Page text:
Three Ways to Fight Undercutting Competitors

by / ⠀Startup Advice / April 26, 2013

Undercut Your CompetitionIn the small business world, competition is prevalent, no matter where you look. Often times, companies that thought they had a solid fan base in their market share find themselves competing to match or beat their competitors’ prices. While this can cause an immense amount of frustration, especially considering that your lower-cost competition won’t disappear, it is easier to fight the competition you are familiar with than the competitors you aren’t. When a competitor undercuts your company, it is pertinent that you take action, or risk losing a substantial portion of your client base to the undercutting competitor.  If your company is losing business to a competitor, here are a few things you can focus on to fight the undercutting.


While you won’t always be able to beat your competition’s prices, you can win your customers over with excellent customer service. One of the greatest ways to draw new customers to your company is to provide impeccable service that will leave your customers bragging about you and your company. Going the extra mile for your customers – establishing a consumer-friendly return and exchange program, and sending personalized notes with each purchase – will show you care more than the competition, and will help you establish brand loyalty.

Reduce Overhead

Unfortunately, you might not be able to cut your costs to the consumer without producing a lower-quality product. However, closing the gap between you and your undercutting competition can be achieved by tweaking your production strategy to reduce your overhead. For instance, consider using an online terminal or online invoicing will not only reduce your company’s paper waste, but to help cut operational costs. Just a few tweaks to your production and operation practices can allow you to lower your prices enough to maintain a healthy competition with your competitors.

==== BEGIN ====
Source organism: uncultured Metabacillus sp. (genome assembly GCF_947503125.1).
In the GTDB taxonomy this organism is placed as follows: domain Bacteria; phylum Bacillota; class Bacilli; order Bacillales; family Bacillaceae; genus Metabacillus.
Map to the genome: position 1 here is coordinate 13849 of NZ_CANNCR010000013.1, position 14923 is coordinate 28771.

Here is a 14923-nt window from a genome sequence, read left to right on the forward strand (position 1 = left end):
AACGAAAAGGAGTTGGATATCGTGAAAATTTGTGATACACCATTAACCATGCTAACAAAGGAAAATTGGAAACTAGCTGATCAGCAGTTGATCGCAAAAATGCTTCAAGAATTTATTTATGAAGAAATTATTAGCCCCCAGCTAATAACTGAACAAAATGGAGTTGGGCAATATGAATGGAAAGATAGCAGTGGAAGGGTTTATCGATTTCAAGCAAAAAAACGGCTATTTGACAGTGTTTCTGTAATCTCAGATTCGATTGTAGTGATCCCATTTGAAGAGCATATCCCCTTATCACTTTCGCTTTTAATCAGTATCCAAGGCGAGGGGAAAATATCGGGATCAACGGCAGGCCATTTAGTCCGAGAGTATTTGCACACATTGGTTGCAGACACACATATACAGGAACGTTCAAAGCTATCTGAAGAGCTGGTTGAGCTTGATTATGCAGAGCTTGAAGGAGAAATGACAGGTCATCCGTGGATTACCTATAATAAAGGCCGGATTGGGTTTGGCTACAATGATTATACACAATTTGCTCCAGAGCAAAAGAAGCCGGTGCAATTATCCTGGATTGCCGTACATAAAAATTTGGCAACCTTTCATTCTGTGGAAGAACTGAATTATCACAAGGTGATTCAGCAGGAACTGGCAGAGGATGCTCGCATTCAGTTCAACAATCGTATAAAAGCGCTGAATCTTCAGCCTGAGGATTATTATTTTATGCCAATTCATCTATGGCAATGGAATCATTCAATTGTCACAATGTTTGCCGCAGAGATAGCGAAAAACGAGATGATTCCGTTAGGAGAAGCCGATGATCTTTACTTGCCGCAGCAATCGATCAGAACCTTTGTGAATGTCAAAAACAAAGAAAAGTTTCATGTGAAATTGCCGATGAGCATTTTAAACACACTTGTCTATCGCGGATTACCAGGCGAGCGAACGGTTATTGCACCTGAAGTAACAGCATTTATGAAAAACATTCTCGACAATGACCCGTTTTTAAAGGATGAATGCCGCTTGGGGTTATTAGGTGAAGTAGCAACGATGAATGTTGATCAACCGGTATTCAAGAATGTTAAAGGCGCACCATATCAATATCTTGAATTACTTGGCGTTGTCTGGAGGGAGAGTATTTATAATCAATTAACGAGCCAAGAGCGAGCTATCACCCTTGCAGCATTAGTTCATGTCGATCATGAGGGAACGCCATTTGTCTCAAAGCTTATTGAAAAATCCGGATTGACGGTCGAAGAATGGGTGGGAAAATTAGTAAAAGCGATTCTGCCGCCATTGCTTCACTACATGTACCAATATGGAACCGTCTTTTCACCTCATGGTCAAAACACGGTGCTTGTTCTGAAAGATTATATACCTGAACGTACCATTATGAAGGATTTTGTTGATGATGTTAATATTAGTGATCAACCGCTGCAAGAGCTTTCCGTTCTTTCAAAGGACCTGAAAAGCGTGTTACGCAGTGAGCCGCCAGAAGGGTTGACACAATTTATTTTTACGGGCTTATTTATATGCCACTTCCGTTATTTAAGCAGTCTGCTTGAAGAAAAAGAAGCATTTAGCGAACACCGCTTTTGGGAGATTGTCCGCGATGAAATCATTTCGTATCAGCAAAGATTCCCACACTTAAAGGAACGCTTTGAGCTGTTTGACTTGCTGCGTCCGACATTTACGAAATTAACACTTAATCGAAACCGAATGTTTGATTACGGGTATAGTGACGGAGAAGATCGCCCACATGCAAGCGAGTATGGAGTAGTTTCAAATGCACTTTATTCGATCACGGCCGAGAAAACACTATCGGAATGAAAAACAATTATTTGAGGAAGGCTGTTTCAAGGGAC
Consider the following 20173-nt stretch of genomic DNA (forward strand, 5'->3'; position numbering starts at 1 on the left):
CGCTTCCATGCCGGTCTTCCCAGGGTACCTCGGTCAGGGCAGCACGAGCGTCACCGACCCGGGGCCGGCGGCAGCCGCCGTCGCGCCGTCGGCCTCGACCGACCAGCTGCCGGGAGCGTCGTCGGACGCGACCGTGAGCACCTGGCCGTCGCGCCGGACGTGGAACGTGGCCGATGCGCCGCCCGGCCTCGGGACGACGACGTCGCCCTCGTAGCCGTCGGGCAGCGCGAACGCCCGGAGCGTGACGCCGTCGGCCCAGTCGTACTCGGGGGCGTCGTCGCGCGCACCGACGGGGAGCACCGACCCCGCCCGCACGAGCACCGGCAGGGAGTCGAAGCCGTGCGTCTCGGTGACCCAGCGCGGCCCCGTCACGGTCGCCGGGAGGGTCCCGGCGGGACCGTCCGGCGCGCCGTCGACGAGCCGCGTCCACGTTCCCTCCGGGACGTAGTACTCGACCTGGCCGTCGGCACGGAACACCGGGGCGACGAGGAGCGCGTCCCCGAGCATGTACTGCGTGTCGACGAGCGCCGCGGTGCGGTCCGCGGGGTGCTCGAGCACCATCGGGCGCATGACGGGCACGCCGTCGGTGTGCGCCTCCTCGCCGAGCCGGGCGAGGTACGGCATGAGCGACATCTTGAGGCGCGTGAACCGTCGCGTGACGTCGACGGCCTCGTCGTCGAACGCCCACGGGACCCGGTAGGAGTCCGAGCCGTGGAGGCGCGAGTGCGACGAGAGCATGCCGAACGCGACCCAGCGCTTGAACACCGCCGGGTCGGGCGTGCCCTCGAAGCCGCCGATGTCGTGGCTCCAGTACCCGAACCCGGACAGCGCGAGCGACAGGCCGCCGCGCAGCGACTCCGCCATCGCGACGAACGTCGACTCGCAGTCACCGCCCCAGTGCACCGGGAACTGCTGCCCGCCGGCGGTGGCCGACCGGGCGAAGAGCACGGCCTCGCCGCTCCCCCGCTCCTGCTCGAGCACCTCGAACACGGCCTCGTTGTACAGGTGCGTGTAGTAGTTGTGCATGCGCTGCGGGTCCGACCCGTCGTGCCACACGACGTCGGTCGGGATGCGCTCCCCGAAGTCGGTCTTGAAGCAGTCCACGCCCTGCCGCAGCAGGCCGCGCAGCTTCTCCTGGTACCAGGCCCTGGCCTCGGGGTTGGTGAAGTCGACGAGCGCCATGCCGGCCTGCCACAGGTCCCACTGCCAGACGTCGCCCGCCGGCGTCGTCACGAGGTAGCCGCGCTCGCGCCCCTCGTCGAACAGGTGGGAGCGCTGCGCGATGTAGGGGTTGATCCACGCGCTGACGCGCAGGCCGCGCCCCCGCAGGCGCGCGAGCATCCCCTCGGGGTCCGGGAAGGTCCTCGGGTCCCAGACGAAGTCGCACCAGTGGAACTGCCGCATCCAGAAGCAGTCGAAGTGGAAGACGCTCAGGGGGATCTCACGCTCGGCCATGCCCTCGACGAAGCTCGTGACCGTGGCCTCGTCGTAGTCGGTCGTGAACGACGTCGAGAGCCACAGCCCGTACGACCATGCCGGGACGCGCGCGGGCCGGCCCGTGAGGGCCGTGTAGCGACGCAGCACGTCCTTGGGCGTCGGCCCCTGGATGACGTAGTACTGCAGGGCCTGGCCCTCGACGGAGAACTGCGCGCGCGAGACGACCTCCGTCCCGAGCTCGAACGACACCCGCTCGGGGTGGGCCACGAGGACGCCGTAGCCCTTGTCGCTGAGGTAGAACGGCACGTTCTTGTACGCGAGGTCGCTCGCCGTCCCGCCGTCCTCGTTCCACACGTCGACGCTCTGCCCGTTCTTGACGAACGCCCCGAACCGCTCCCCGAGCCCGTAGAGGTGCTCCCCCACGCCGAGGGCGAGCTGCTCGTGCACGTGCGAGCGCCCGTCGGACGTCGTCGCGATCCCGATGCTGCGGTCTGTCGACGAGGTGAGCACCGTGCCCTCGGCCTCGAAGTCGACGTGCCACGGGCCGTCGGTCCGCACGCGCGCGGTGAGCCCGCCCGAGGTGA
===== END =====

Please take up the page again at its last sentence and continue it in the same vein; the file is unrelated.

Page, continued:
Competitive Positioning

When a competitor undercuts you, you’re most likely battling a lower-quality, cheaply made product or service. Your goal should be to make this common knowledge to consumers, both yours and your competitors. The use of competitive positioning – defining how to differentiate yourself from your competitors and creating market value for your company – to show consumers that your company is superior to the competition is one of the methods your company should consider. Rather than talking poorly of your competition, state the facts to prove to your customers why your products and services are the industry standard.  Nobody likes a smear campaign, so make sure to talk your brand up rather than attempt to tear your competition down.

A great example of a successful competitive positioning campaign includes Goldman Sachs. When the company transitioned from investment to commercial banking, it saw the need to reposition its entire company instead of focusing on a specific product. When Goldman Sachs moved into commercial banking, their investors, employees, and clients needed to shift as well. Both companies needed to influence how they were perceived, which involved competitive repositioning at a company level.

If you want to remain an active player in your industry, you will need to react intelligently to undercutting. Tell your customers why your products are superior and worth paying a little more for them. If you can establish yourself as the superior brand in your industry, you shouldn’t have to sacrifice profits in order to remain competitive and grow your business.

Bradley Derringer is a blogger for TechBreach.

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About The Author

Matt Wilson

Matt Wilson is Co-Founder of Under30Experiences, a travel company for young people ages 21-35. He is the original Co-founder of Under30CEO (Acquired 2016). Matt is the Host of the Live Different Podcast and has 50+ Five Star iTunes Ratings on Health, Fitness, Business and Travel. He brings a unique, uncensored approach to his interviews and writing. His work is published on, Forbes, Inc. Magazine, Huffington Post, Reuters, and many others. Matt hosts yoga and fitness retreats in his free time and buys all his food from an organic farm in the jungle of Costa Rica where he lives. He is a shareholder of the Green Bay Packers.